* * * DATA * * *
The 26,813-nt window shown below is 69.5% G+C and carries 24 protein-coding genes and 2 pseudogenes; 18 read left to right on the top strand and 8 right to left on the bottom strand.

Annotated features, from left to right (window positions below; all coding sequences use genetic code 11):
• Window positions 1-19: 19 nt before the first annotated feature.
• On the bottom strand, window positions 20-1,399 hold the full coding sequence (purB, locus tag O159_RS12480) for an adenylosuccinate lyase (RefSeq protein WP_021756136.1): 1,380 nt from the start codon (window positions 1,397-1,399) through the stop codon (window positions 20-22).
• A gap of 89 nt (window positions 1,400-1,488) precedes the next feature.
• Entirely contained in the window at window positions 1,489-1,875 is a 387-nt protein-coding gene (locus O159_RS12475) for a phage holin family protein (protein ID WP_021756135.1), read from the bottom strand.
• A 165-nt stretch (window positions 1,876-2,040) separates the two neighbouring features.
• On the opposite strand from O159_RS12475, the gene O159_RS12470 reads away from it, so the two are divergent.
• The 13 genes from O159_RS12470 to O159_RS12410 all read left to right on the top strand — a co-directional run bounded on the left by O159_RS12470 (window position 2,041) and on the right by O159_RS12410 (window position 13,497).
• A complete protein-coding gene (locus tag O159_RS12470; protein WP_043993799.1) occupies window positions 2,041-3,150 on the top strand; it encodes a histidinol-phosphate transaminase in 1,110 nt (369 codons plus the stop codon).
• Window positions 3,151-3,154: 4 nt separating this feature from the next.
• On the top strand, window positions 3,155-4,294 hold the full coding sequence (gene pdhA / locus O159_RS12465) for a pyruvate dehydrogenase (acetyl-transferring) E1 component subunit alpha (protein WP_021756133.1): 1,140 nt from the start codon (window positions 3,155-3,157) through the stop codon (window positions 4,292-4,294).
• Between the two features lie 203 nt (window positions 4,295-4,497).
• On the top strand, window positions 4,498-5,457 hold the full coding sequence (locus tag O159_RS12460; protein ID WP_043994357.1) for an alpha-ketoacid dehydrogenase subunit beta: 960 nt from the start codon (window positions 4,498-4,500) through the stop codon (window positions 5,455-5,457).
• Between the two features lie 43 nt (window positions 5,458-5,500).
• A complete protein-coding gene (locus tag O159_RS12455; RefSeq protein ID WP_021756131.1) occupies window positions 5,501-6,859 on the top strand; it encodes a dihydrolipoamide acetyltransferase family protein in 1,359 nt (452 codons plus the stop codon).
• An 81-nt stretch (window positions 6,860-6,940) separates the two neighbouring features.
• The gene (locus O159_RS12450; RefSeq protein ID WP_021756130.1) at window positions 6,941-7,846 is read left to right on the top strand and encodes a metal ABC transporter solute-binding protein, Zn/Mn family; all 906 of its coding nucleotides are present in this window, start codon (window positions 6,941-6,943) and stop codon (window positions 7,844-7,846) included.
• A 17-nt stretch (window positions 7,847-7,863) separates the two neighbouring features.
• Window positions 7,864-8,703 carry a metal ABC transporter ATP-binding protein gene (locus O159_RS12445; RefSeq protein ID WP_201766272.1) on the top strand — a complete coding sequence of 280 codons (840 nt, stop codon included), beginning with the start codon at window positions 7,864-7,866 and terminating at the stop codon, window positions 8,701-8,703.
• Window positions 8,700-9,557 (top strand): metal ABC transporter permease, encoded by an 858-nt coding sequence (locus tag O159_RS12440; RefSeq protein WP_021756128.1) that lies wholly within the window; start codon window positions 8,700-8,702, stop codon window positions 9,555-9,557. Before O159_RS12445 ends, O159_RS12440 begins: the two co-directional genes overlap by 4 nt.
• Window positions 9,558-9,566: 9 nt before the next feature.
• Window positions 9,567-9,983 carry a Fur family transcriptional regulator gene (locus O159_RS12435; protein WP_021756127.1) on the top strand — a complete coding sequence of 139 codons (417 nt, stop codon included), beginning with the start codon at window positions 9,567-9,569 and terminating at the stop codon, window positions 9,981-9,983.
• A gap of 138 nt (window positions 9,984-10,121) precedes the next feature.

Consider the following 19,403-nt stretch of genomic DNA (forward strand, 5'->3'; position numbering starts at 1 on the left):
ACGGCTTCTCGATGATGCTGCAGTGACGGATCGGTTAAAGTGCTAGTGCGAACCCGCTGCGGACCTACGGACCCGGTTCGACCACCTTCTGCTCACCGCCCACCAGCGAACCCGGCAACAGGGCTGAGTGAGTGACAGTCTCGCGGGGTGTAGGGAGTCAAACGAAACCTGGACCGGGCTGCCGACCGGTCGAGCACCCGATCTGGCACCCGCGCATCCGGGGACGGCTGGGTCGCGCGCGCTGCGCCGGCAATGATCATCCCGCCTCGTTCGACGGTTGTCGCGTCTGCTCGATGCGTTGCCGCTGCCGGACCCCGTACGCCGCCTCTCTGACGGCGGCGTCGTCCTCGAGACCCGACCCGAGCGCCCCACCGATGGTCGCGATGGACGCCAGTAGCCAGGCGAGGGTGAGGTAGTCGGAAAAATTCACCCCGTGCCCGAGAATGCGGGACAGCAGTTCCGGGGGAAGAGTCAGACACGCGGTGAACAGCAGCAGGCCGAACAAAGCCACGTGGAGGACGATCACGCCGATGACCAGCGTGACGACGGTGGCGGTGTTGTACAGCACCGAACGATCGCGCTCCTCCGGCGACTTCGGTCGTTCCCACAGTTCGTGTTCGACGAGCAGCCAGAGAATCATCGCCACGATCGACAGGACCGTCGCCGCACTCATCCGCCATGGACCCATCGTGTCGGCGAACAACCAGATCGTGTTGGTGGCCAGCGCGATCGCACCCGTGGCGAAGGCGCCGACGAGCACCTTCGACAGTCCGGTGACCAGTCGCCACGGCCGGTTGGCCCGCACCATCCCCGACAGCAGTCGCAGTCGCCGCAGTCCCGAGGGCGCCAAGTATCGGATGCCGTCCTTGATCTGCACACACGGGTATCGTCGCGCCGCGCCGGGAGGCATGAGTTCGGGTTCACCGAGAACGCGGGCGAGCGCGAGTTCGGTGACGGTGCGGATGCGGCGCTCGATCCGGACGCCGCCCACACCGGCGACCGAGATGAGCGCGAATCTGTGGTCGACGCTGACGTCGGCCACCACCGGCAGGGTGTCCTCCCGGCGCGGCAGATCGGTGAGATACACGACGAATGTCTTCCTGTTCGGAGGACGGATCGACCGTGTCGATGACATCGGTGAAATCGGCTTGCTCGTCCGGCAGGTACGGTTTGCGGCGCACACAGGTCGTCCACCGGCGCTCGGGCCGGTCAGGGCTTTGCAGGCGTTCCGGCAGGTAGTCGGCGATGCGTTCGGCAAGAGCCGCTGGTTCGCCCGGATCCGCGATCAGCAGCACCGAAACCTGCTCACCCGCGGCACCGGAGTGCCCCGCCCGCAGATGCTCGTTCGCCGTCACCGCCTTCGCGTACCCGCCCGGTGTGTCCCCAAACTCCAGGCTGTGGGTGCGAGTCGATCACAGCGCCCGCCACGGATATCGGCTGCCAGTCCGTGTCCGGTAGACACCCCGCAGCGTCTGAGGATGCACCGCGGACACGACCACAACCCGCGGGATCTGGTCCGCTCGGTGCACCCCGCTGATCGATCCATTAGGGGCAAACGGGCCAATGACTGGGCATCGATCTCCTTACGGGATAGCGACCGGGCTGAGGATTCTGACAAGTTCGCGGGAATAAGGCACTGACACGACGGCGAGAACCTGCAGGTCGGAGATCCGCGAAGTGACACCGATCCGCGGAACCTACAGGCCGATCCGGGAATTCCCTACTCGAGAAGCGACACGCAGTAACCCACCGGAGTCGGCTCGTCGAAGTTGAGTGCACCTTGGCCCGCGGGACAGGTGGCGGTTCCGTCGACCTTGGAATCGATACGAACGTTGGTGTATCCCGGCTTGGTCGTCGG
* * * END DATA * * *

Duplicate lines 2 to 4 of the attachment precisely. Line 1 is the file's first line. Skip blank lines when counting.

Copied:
Annotated features, from left to right (window positions below; all coding sequences use genetic code 11):
• Window positions 1-19: 19 nt before the first annotated feature.
• On the bottom strand, window positions 20-1,399 hold the full coding sequence (purB, locus tag O159_RS12480) for an adenylosuccinate lyase (RefSeq protein WP_021756136.1): 1,380 nt from the start codon (window positions 1,397-1,399) through the stop codon (window positions 20-22).